U.S. District Judge Reed O’Connor’s ruling could threaten access to sexual and reproductive health care for more than 150 million workers with employer-sponsored health care plans

A federal judge in Fort Worth, Texas, ruled Wednesday in favor of a group of conservative Christian employers that argues that the requirements of the Affordable Care Act (ACA), known as Obamacare, which mandate coverage of prescription drugs HIV prevention violate their religious freedom.

U.S. District Judge Reed O’Connor also agreed that there are aspects of the federal government’s system for deciding what preventive care is covered by the ACA that violate the Constitution.

O’Connor’s ruling could threaten access to sexual and reproductive health care for more than 150 million workers who have employer-sponsored health care plans.

U.S. District Judge Reed O’Connor’s ruling focuses on claims by Braidwood Management, a for-profit Christian corporation owned by Steven Hotze, that their rights were violated under the Religious Freedom Restoration Act mandate. .

At the heart of the decision are pre-exposure prophylaxis drugs, or PrEP drugs, which research has shown reduce the risk of contracting HIV through sex by about 99%.

But Hotze, whose company provides health insurance to about 70 employees, argued that offering coverage for PrEP drugs encouraged “homosexual behavior” and violated “his religious beliefs by making him complicit in encouraging such behavior.”

“Braidwood has shown that the PrEP mandate substantially overburdens his religious exercise,” O’Connor wrote in the decision.

He added that the defendants, including Department of Health and Human Services Secretary Xavier Becerra, failed to prove that the PrEP mandate can critically reduce the spread of HIV when applied to employers like Braidwood.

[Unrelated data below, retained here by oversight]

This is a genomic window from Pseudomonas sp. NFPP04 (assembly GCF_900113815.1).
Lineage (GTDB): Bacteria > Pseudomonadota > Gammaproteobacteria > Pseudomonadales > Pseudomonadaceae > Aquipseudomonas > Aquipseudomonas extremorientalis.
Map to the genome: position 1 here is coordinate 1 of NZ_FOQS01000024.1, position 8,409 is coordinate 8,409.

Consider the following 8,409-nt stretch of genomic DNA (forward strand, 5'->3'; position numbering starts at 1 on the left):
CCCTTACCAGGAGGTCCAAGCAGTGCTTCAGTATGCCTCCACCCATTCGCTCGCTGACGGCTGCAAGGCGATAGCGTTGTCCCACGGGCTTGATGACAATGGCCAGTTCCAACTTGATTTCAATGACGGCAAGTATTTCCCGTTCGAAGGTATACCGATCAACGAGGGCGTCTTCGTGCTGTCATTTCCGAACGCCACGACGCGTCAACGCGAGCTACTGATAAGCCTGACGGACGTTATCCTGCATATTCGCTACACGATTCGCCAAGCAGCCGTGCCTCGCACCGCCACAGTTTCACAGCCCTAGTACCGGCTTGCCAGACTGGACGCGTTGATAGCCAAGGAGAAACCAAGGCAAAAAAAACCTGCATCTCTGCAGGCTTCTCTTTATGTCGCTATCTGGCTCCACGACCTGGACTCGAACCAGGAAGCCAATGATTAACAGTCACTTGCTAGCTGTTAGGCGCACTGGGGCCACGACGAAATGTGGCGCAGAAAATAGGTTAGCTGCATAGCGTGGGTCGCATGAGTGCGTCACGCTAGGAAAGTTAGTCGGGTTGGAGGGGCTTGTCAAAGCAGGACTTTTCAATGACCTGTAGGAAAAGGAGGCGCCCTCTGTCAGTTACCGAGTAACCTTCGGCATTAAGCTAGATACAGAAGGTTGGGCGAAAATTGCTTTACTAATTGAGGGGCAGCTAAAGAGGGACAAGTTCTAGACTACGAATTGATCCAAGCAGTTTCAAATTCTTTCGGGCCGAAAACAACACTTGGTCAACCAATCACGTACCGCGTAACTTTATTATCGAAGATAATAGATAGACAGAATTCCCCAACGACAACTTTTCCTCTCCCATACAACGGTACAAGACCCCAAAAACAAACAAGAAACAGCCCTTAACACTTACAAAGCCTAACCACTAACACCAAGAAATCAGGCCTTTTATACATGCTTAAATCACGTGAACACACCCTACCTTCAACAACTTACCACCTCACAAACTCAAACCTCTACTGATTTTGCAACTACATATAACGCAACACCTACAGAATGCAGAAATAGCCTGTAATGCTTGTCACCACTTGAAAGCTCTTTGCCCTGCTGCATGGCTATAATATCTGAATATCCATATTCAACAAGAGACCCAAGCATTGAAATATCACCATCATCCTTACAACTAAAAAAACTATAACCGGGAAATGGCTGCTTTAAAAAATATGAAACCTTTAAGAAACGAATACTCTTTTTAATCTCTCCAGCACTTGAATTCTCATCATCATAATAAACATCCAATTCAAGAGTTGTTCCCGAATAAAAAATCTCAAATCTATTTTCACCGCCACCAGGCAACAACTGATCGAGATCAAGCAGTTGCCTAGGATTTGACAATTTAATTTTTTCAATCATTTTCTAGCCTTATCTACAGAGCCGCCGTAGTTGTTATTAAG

It cannot yet be estimated what impact the ruling might have on other employers offering ACA-compliant health care to their workers, though this ruling comes after other companies have successfully argued that they should be able to refuse to provide preventive health care coverage. due to religious objections.

There are currently three types of FDA-approved PrEP medications, including Truvada and Descovy, both of which are made by drugmaker Gilead Sciences.

The American Medical Association, along with 60 leading medical organizations, released a statement condemning the lawsuit.

While implementation of the affordable health coverage provided by the ACA has not been as universal as hoped, preventive care fully funded through the ACA has been shown to be highly effective in improving health outcomes, reducing spending on health care and increase acceptance of these services.

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